I wasn’t exactly expecting anything less, really.
But thanks to Sara Van Ess (@just.a.sara) on TikTok, we know for sure that those DIY influencers we watch are absolute shams. Sara and her husband bought a home last year in Oregon but learned the previous owners had been aspiring DIY influencers who had shared very edited photos of the home.
Sarah explains, “I live in a house that used to be owned by someone who was trying to be an Instagram influencer and was sharing really highly edited, very strategically angled photos of my unfinished house that they knew was unfinished, that they knew wasn’t done correctly, and portraying it as influencer’s home.”
She does note that she isn’t trying to shame the former owners (honestly, why not?) — but instead wants to show how easy it is to trick social media users.
“Honestly, it makes me really sad to think that there are pictures out there of my house that could be making people feel less than about theirs because we compare ourselves so often on social media, and that’s why I’m doing this. This series is solely about breaking down Instagram versus reality.”
Sara told BuzzFeed that finding her Instagram home was a little weird. “Six months after we bought the house, we heard through the grapevine it had been used a lot on Instagram. I started searching for it and stumbled across a kitchen I recognized.”
“I immediately noticed the photos shared on Instagram were similar, if not the same, photos used in the listing. I have a history in real estate, so I expect to see exaggerated photos on home listings, but it’s another thing to see the photos being shared online in an attempt to build a following and promote themselves…and then literally look up and see the reality.”
“It sheds immediate light on how curated our social media feeds are — you truly only see exactly what people want you to see. It’s something I think a lot of us are guilty of. We live in a finished picture society; we show the before and after pictures and kind of ignore everything except results. It is uncomfortable and difficult to be vulnerable online, where people can use things against you and be really harsh. Instead, it’s easier to paint this picture of what we want our lives to look like; we show people only what we want them to see.”
Sara believes that what we share online matters. “I currently work in marketing, with a history in social media, so I feel a lot of responsibility in how social media is handled. As someone who creates content as a portion of my actual profession, I have always taken transparency on social media very seriously because it has massive ramifications on people’s mental AND financial wellness.”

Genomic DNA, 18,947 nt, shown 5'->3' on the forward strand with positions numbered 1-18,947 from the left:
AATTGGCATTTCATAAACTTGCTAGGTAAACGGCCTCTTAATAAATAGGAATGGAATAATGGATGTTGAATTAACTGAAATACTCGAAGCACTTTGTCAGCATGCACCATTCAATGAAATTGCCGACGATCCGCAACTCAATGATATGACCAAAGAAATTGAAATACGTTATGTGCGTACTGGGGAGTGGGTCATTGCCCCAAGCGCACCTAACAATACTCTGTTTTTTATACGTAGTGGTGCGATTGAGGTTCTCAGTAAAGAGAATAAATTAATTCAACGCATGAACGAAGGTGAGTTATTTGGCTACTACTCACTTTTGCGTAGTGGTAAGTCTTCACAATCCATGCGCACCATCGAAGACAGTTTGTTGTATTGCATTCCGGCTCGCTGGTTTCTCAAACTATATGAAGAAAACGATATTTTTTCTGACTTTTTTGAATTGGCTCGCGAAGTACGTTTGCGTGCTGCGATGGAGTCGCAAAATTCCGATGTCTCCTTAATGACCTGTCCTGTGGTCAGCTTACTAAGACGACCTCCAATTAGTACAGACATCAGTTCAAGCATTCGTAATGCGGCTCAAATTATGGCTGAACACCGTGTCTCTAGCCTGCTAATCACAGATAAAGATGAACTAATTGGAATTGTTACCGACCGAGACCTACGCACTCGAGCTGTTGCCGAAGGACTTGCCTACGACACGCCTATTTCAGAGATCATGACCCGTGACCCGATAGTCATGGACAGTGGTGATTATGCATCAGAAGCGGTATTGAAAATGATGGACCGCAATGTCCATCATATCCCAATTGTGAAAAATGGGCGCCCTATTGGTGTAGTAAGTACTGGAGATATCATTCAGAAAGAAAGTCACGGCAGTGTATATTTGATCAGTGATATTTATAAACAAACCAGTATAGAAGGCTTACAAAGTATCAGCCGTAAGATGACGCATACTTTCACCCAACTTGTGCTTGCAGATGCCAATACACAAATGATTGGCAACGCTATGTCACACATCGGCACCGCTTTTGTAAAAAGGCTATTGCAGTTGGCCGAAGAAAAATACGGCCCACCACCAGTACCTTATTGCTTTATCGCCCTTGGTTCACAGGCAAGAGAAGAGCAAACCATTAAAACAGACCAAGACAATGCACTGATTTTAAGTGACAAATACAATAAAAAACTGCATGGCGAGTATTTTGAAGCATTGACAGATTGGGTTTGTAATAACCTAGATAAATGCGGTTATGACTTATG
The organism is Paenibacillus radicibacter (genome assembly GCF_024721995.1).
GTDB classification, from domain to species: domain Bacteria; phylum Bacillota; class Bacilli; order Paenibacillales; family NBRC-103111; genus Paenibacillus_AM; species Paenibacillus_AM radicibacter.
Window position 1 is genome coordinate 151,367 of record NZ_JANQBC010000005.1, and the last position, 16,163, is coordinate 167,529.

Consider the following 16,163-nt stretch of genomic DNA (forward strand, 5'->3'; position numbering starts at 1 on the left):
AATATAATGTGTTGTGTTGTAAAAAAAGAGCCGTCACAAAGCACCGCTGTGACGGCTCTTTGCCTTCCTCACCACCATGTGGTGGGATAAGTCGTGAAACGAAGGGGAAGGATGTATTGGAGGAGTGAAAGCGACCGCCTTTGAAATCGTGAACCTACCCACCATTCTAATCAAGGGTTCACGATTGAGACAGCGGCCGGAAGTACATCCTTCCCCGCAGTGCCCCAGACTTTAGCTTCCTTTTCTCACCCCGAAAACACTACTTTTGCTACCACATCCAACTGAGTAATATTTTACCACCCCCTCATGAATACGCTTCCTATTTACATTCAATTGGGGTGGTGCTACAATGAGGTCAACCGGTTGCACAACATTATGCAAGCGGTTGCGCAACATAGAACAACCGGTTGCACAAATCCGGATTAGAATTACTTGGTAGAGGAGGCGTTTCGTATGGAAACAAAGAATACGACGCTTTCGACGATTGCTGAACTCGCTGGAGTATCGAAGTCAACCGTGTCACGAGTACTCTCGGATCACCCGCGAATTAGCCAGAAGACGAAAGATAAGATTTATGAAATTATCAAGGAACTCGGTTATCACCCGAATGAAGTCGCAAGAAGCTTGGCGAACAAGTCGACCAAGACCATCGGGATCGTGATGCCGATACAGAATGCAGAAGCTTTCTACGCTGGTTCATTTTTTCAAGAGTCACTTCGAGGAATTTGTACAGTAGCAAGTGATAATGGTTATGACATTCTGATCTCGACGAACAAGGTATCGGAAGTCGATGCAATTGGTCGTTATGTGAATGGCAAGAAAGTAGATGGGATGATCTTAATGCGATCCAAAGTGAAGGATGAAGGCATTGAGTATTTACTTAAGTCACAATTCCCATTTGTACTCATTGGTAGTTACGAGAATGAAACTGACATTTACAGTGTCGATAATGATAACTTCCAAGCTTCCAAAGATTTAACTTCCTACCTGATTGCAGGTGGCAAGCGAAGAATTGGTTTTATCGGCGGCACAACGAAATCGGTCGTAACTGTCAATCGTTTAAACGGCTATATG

“When I gained several thousand followers overnight, I realized I suddenly had a platform to help other people feel better and more secure in their homes by highlighting a situation that demonstrated, in my opinion, where you see a very curated photo selection on a social media feed. So I started sharing photos.”
“At some point, people were able to trace the photos back to the account and started leaving the previous owners hate messages, which was not my intention at all, so I took the original videos down. In my opinion, they weren’t being malicious in their platform — they were doing what so many of us do and sharing their life in a curated way in attempt to build a following.”
“I felt it was important to give a true close-up on what we often see online to help people judge their space less harshly. I even started sharing photos I had taken and edited to show how easy it is to do in your home. My goal is for people to recognize that we shouldn’t compare ourselves to what we see online, because it is so curated and, often, only half the picture. Today, more than ever, it is critical to your peace and mental health to consciously consume all forms of media, instead of letting your consumption run your life.”
“Inevitably, when I talk about our house, I am immediately inundated with comments about how this is our fault and how we should have gotten an inspection. We did get an inspection. We actually talked to the previous owner, and she walked us through the house. We had conversations about how it was unfinished, and we were very aware of the cosmetic flaws in the home.”
“We did not know the home was being shared online in an attempt to build a following through highly edited and staged photos that, in my opinion, do not accurately reflect the space. The idea that photos of my home could be causing others to feel worse about their space makes me feel queasy.”